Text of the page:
A quick Google search on mental health in Africa shows images of people locked up, in chains and kept in inhumane conditions.
Mental health is a taboo topic and many are quick to dismiss it.
Unfortunately, this attitude is prevalent even among governments, which are responsible for ensuring that citizens get good health care, including mental health care.
In recent years, “Africa Rising” has been a catch phrase in many conversations about the continent.
These words are used to describe the perceived development in the continent and the opportunity for more growth.
Countries such as Kenya have taken these words to heart, hosting a variety of international meetings in recent months, all in an effort to create an atmosphere for trade and development.
According to Median Age, Africa is the youngest continent in the world with a median age of 19.7, meaning that its rise is largely in the hands of its young people.
African governments have taken this into consideration and written youth into their development plans.
The Kenyan Government, for example, has come up with initiatives such as the Youth Fund, whose strategic focus is on enterprise development and participation by the youth in nation-building, as well as hosting summits for the youth at State House to make their voices heard.
Despite these efforts, the rise of Kenya, and Africa, is leaving something out: it does not put into consideration the need to create a conducive atmosphere for the mental wellbeing of the people who are powering this rise.
The World Health Organisation teamed up with the World Bank earlier this year to convene an international gathering dubbed Out of the Shadows: Making Mental Health a Global Priority, which brought together ministers of finance and health and other high-level government officials, international development aid agencies, foundations, private sector partners, and civil society to look at mental health from an economic perspective and try to move it from the margins to the mainstream of the global health agenda.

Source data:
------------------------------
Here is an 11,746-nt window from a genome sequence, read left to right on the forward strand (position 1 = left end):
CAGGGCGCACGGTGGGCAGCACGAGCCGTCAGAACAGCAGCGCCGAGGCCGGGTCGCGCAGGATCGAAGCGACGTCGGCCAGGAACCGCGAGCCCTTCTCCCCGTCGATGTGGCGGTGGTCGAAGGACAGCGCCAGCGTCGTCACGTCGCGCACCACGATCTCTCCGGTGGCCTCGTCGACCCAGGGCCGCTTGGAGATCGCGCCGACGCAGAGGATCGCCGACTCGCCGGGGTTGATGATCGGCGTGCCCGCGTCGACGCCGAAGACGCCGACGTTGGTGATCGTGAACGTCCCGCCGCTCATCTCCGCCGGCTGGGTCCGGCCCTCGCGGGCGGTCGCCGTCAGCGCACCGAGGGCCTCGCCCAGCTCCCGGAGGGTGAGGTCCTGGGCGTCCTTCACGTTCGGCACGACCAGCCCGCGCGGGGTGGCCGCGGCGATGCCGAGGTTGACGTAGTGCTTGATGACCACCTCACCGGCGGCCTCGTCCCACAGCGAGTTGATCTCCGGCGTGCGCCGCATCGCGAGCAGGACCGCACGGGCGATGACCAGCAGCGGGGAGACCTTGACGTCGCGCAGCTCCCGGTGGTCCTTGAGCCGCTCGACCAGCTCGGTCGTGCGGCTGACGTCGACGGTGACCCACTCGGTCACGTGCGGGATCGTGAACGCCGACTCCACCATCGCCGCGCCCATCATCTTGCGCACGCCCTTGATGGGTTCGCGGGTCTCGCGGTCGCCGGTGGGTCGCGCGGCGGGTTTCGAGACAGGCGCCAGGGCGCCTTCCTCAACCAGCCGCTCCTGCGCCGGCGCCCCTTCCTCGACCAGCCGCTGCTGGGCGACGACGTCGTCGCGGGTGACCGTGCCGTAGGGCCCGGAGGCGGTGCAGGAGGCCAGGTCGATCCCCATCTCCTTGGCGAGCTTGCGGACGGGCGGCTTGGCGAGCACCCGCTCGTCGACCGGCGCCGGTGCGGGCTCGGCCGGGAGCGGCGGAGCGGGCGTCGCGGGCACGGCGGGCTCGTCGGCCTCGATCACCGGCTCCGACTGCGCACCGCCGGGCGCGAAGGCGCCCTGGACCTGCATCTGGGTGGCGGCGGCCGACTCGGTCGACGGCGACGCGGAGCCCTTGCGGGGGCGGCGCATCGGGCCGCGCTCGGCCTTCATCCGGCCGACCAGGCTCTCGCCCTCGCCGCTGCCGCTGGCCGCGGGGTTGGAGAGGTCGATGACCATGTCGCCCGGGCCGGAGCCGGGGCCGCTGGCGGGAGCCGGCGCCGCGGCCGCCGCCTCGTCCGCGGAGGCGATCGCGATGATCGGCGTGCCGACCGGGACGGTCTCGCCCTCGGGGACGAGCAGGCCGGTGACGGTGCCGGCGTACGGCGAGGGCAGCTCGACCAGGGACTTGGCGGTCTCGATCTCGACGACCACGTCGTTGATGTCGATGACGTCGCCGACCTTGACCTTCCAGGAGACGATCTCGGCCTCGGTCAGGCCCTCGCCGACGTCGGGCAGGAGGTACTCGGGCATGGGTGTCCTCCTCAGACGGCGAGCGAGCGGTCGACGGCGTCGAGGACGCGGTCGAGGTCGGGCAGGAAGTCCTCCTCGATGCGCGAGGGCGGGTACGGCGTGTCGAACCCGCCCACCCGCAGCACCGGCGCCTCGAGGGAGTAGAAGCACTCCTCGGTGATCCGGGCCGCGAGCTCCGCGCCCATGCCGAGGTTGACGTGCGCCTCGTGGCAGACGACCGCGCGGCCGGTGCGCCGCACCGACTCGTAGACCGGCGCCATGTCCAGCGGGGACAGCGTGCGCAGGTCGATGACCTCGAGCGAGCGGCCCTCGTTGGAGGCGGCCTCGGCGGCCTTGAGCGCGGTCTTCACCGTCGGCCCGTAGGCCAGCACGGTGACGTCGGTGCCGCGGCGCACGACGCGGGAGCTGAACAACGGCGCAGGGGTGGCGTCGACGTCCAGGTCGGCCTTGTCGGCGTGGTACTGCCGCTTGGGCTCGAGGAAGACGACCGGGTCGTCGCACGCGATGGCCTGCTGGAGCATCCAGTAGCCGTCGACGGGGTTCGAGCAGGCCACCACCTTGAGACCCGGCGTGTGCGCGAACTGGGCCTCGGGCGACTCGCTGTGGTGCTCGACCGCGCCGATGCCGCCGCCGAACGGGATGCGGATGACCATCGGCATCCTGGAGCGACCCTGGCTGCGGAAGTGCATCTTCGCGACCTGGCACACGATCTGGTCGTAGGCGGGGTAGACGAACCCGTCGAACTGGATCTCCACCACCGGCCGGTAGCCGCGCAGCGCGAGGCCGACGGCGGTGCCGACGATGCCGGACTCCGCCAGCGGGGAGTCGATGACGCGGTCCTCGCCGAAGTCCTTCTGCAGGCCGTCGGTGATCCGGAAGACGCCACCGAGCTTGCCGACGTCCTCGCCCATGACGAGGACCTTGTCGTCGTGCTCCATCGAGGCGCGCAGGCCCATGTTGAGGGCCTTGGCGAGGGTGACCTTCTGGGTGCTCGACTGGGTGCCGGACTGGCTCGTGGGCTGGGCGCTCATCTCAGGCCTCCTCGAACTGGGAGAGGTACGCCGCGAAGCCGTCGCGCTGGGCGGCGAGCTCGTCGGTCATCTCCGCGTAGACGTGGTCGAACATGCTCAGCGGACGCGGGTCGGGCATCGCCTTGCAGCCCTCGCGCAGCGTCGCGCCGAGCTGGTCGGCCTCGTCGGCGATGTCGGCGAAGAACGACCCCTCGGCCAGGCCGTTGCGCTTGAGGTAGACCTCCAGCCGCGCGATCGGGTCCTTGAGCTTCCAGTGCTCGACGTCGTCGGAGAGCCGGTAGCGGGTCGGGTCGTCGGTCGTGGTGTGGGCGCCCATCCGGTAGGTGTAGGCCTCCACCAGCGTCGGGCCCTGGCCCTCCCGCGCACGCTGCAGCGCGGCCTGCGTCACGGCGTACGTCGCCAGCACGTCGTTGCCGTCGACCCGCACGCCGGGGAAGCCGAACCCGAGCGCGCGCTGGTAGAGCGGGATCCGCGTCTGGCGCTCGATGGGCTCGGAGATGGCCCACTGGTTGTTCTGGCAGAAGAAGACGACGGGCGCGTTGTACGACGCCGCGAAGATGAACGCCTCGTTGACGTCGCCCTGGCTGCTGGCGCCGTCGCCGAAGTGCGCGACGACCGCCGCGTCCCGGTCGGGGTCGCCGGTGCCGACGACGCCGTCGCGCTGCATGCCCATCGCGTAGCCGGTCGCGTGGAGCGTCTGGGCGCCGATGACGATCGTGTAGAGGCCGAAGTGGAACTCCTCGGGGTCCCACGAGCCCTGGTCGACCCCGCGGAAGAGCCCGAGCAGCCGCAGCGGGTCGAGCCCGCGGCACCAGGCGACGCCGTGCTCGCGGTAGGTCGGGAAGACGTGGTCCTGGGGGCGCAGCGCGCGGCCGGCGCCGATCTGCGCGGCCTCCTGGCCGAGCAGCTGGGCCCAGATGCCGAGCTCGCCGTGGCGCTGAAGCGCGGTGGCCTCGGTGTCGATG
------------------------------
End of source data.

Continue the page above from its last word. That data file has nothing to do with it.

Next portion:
Most governments neglect the burden that mental health places on their economies and the weight of unproductivity brought about by the fact that 25 per cent of the population experiences a mental health condition at some point in their lifetime — meaning that both the patients and their caregivers cannot contribute to the development agenda.
The Ministry of Health recently launched Kenya’s first mental health policy, which has been aligned with the Constitution, the Kenya Vision 2030, and the Kenya Health Policy and seeks to reform the mental health system.
It aims to address such matters as systemic challenges and emerging trends, mitigate the burden of mental disorders, and overhaul the Mental Health Act 1989.
The policy proposes the setting up of a mental health board to oversee funding and ensure service provision, training of service providers, issue guidelines, and create public awareness.
It is, therefore, vital that the Mental Health Bill, which outlines the board’s functions and duties, is pushed through Parliament.
The Bill has stalled because of differences between the National Assembly and the Senate.
As nations observed the World Mental Health Day, marked on October 10 — whose theme this year was Dignity in Mental Health, Psychological and Mental Health First Aid — and African governments continue to promote the Africa Rising agenda, efforts should be intensified to make it possible for people in the early stages of mental illness to get help and treatment.
In Kenya’s case, this means passing the Mental Health Bill.
The writer , a 2016 Aspen fellow, is the founder and executive director of My Mind, My Funk, a mental health information and support hub.